Only a glimmer of fundamental changes in Israeli psychology wrought by Prime Minister Menahem Begin is visible today, but the boldness of that change shows that, if his health holds up. Israel will be far more formidable on the world stage than even before.

Following 30 years of rule by the Labor coalition, flabby and scandal-ridden when it lost the election last May. Begin shows none of the self-conscious reserve of a Levi Eshkol or a Yitzhak Rabin, two of Labor's prime ministers. Israel's new mood, a flattering and revealing reflection of Begin himself, is one of uninhibited militancy about Israel's place in the sun.

For the first time since Israel conquered East Jerusalem from Jordan, an American official was snubbed by Jersalem Mayor Teddy Kollek, and the snub made headlines. The issue was Treasury Secretary W. Michael Blumenthal's routine request to Kollek for an "official" tour of West Jerusalem, but not East Jerusalem. The United States does not recognize Israeli sovereignty over former Jordanian territories.

Although every U.S. official has handled this political problem the same way, Kollek refused to play host for Blumenthal. Kollek claimed he needed no U.S. approval for the unification of Jerusalem: "The city was already unified, by King David."

The rebuke was symbolic of Begin's milnant, didactic politics of psychology. In Washington last summer to meet President Carter, Begin was briefed by aides on questions he would be asked on "Meet the Press." He answered the first rehearsal question with an evocative recital of the fall of the second temple in Tisha Bav, the ninth month in the Hebrew calendar, A.D. 70. He told his surprised briefers: Whatever the first question I am asked, this will be my answer.

Begin is an ardent believer in the mystical link that connects modern Israel with the Kingdom of David and, later, the cataclysm of Bar-Kochba, the doomed Jewish revolt against Rome in the year 130 that ended in slaughter of the Jewish remnant.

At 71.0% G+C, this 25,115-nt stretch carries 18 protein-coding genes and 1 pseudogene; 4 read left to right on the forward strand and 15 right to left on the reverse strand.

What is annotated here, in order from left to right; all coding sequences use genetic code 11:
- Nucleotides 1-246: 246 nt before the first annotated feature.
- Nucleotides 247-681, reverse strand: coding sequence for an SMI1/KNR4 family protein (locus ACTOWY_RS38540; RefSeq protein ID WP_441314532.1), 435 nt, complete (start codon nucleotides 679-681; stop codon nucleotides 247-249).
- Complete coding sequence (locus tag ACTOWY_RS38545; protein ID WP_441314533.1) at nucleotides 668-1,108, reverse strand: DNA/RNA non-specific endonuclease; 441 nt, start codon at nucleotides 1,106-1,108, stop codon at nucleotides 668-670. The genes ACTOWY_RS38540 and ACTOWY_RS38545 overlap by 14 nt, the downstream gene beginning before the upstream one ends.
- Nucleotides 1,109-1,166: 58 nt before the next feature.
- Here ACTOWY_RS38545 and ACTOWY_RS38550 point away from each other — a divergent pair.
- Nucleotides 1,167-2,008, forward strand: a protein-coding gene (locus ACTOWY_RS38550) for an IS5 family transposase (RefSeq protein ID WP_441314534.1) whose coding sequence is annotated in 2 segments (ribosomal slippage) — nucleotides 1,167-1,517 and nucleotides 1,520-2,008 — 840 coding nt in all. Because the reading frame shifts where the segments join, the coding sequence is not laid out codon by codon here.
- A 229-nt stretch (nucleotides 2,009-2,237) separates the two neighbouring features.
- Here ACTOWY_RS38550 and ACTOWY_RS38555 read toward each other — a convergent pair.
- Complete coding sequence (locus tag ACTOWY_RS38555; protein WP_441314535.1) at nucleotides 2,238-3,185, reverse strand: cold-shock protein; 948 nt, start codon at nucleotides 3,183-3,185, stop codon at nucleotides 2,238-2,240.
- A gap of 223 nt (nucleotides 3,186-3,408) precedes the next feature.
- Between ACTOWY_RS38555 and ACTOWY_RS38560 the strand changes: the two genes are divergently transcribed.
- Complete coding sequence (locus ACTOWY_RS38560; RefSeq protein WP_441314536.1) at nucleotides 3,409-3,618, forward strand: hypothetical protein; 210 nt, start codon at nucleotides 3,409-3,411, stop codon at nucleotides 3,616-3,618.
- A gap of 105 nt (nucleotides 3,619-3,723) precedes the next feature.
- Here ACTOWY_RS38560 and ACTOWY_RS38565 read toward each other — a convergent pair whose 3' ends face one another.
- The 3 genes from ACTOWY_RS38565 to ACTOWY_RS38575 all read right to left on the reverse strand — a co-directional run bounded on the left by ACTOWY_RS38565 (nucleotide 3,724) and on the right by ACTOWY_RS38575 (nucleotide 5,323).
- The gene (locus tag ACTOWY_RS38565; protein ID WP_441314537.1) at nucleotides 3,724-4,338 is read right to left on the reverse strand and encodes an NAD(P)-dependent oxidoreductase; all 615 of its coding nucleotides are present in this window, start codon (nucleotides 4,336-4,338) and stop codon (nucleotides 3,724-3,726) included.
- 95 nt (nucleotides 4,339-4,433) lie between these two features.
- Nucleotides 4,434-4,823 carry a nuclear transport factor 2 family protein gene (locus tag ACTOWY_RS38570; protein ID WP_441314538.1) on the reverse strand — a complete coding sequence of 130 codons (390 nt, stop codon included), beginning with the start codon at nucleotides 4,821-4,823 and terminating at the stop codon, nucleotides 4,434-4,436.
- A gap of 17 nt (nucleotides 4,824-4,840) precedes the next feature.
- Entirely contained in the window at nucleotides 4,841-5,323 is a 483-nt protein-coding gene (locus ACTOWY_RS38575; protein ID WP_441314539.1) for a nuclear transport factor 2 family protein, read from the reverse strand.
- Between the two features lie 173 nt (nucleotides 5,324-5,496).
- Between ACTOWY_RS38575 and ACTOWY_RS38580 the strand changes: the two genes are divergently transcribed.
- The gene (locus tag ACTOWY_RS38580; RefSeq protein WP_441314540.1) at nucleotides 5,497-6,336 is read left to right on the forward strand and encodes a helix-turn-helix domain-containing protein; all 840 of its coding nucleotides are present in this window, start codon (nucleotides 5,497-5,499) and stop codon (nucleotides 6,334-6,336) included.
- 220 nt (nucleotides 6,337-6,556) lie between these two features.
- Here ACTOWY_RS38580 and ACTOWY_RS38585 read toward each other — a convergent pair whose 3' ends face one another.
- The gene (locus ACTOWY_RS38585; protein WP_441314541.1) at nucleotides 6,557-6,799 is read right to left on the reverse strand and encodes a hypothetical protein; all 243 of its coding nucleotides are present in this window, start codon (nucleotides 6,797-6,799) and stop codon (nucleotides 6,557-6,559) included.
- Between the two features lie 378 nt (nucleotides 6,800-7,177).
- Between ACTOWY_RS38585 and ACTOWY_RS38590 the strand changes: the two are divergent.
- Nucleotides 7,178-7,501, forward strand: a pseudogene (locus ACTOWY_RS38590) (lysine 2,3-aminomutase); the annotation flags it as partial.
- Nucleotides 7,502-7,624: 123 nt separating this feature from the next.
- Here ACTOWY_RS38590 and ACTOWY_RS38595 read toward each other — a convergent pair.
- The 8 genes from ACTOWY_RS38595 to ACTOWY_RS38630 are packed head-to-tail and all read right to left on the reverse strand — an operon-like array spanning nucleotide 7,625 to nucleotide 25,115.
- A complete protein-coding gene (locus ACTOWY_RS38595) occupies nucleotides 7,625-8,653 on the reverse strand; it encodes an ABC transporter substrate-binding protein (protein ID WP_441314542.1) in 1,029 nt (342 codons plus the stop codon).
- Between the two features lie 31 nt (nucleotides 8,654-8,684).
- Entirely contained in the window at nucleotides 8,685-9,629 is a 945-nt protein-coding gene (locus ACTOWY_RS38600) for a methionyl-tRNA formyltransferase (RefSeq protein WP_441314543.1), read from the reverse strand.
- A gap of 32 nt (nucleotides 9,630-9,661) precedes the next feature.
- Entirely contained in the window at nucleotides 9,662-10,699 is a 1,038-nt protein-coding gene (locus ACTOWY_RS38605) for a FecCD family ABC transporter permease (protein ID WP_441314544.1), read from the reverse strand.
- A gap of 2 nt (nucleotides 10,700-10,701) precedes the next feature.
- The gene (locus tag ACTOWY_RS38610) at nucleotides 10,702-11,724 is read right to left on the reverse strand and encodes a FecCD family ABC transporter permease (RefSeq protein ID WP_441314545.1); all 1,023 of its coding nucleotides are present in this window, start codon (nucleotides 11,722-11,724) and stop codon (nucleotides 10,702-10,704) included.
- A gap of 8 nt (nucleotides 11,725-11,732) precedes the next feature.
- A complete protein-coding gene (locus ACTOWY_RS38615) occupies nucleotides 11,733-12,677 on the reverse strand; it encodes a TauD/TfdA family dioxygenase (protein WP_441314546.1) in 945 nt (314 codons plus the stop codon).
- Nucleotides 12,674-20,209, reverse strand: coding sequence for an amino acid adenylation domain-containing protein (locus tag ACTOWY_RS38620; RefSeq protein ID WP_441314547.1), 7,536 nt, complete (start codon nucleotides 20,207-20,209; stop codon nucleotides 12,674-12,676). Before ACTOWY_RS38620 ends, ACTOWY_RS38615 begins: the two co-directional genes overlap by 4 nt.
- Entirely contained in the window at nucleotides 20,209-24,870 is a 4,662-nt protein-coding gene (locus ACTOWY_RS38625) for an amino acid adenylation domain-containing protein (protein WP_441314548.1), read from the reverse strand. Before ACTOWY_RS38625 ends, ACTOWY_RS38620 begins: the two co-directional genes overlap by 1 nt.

"The world does not pity the slaughtered," Begin wrote in "The Revolt," his brilliant, chilling description of his terror campaign against British control of Palestine," it only respects those who fight."

He has created a mood of excitement and purpose that revolves around himself and has infected many of his people (but dismayed and frightened some). He commands the strongest Knesset majority ever, having outfoxed the new Democratic Movement for Change, which joined his Likud coalition two weeks ago on humbling terms.

In sharp contrast to previous governments, Begin totally dominates the issues he believes important: defense, foreign policy and, most important of all, relations with the United States. Elsewhere, he dislikes interfering with his generally undistinguished ministers, although, of course, such major (and politically risky) decisions as devaluation of the pound and the cut in consumer subsidies were made in the prime minister's office.

The change in the Knesset is equally dramatic. Begin insists on attending all sessions of the parliament - shunned by his predecessors as time-consuming and boring. Naturally, his ministers do the same. So far, he has left the civil service virtually untouched, despite fears of wholesale housecleaning.

Likewise, factional politics and playing favorites seem beneath Begin. When one very important Israeli ambassador started cutting corners around Foreign Minister Moshe Dayan for private communication with Begin, Dayan "with the express knowledge of the prime minister" ordered him to stop.

One Begin problem dwarfs all others: the U.S. connection. Significantly, Moshe Arens, a Begin ally and fourthranking member of Begin's Herut Party, warned in the Jerusalem Post 10 days ago that Israel "is just at the start of a long dispute [with the U.S.], a contest for public opinion . . . We must decide on what issues we can buy the impression of flexibility and on what others we must draw the red line." That exactly reflects Begin's political strategy in his battle for the U.S. Congress.

In "The Revolt," Begin extolls "the fighting Jew . . . a specimen completely unknown to the world for over 1800 years." He wants American Jews to become "fighting Jews" for Israel in the political battle ahead. If Begin's charismatic leadership here is an indicator, President Carter will need every weapon and every strategem he can lay his overburdened hands on to prevail.